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    References listed on IDEAS

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    1. Angus Deaton, 2003. "Health, Inequality, and Economic Development," Journal of Economic Literature, American Economic Association, vol. 41(1), pages 113-158, March.
    2. Petrie, Dennis & Allanson, Paul & Gerdtham, Ulf-G., 2011. "Accounting for the dead in the longitudinal analysis of income-related health inequalities," Journal of Health Economics, Elsevier, vol. 30(5), pages 1113-1123.
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    Citations

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    Cited by:

    1. Hansen, Fredrik & Anell, Anders & Gerdtham, Ulf-G & Lyttkens, Carl Hampus, 2013. "The Future of Health Economics: The Potential of Behavioral and Experimental Economics," Working Papers 2013:20, Lund University, Department of Economics.
    2. Paul Allanson, 2010. "Longitudinal analysis of income-related health inequality: welfare foundations and alternative measures," Dundee Discussion Papers in Economics 240, Economic Studies, University of Dundee.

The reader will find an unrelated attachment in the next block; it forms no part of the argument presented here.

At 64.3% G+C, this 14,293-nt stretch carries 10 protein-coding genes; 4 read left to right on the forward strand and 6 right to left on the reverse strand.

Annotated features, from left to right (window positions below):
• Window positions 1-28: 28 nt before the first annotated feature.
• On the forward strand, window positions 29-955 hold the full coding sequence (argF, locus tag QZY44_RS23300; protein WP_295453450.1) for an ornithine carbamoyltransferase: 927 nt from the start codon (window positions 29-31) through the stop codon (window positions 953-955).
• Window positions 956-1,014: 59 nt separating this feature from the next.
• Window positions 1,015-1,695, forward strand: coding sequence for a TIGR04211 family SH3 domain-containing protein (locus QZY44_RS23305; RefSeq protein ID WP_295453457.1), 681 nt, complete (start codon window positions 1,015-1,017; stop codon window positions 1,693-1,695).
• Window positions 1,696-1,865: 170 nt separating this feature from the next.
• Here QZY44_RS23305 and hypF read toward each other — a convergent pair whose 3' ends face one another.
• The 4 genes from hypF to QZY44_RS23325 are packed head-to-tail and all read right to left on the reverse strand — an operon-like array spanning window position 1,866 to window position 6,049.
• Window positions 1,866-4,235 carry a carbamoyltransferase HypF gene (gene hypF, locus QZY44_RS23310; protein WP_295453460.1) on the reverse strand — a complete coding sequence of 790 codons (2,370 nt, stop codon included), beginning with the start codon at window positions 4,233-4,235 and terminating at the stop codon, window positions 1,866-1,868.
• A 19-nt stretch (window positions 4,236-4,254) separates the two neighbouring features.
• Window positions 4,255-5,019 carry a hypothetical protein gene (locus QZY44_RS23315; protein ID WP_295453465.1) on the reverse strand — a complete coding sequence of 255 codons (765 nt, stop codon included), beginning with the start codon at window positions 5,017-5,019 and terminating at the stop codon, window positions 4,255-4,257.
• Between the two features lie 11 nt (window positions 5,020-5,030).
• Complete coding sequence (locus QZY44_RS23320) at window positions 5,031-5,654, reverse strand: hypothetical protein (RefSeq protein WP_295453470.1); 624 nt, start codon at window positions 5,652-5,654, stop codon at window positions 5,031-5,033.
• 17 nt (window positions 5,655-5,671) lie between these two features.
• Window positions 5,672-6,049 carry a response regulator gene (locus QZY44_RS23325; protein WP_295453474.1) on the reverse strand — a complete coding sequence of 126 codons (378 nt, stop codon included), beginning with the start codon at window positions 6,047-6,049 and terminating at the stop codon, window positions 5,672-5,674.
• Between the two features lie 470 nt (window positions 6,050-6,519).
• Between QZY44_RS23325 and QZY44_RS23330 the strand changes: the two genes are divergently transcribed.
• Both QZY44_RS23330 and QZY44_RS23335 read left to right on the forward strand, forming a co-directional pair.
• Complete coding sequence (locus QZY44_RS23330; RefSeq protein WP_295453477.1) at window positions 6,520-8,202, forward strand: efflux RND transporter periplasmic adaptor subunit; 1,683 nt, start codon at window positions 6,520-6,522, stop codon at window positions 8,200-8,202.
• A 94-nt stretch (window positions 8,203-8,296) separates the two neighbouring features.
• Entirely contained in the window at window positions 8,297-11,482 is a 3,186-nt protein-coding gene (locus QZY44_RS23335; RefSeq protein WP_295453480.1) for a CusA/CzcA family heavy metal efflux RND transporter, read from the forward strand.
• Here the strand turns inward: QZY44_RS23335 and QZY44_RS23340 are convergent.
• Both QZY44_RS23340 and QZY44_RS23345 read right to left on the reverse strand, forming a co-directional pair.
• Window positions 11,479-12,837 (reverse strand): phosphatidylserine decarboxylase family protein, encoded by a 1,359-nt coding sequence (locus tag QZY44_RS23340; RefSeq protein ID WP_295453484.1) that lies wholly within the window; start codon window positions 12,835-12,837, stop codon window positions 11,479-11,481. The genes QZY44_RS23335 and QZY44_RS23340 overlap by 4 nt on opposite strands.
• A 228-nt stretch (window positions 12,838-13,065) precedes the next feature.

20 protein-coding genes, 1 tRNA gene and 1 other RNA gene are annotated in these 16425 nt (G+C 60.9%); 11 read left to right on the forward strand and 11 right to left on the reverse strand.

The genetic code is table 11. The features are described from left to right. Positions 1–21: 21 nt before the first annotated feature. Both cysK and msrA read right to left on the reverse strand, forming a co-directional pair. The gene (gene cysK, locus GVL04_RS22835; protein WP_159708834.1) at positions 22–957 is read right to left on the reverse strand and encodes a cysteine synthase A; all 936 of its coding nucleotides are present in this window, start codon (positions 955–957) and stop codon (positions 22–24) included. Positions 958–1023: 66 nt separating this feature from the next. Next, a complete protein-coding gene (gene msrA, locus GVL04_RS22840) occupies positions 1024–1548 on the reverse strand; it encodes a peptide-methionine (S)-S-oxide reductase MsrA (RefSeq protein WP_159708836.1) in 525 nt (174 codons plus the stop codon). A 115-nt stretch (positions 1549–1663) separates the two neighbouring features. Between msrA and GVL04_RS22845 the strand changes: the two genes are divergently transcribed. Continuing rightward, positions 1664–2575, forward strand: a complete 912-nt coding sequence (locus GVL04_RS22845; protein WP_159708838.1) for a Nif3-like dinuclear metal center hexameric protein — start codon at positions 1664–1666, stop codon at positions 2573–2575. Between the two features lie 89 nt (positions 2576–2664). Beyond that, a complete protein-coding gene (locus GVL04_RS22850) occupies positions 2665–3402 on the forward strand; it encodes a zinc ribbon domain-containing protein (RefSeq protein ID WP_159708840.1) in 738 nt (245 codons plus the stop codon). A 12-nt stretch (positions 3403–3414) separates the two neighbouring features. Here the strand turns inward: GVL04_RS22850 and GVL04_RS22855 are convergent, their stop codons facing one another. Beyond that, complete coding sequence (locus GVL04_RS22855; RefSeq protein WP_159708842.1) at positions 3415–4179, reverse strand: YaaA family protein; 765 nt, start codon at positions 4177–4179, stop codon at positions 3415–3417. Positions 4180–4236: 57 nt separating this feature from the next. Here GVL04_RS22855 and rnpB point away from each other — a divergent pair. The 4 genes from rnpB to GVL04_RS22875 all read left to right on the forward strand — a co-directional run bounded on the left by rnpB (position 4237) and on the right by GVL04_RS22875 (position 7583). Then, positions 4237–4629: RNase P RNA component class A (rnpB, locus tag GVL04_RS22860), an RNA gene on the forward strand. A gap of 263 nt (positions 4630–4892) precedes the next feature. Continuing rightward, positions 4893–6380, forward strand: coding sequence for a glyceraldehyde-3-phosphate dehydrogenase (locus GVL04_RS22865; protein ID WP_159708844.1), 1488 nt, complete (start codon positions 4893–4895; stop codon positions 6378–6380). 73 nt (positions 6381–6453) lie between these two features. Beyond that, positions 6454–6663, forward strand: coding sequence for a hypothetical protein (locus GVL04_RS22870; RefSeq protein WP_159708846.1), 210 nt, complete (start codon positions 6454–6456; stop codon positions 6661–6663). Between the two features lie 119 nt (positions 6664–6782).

3. Calara, Paul Samuel & Gerdtham, Ulf-G & Petrie, Dennis, 2016. "The Dynamics of Income-Related Health Inequalities in Australia versus Great Britain," Working Papers 2016:20, Lund University, Department of Economics.
    4. Paul Allanson & Dennis Petrie, 2011. "On decomposing the causes of changes in income-related health inequality with longitudinal data," Dundee Discussion Papers in Economics 250, Economic Studies, University of Dundee.
    5. Petrie, Dennis & Allanson, Paul & Gerdtham, Ulf-G., 2011. "Accounting for the dead in the longitudinal analysis of income-related health inequalities," Journal of Health Economics, Elsevier, vol. 30(5), pages 1113-1123.
    6. Madden, D., 2016. "Child and Adolescent Obesity in Ireland: A Longitudinal Perspective," Health, Econometrics and Data Group (HEDG) Working Papers 16/12, HEDG, c/o Department of Economics, University of York.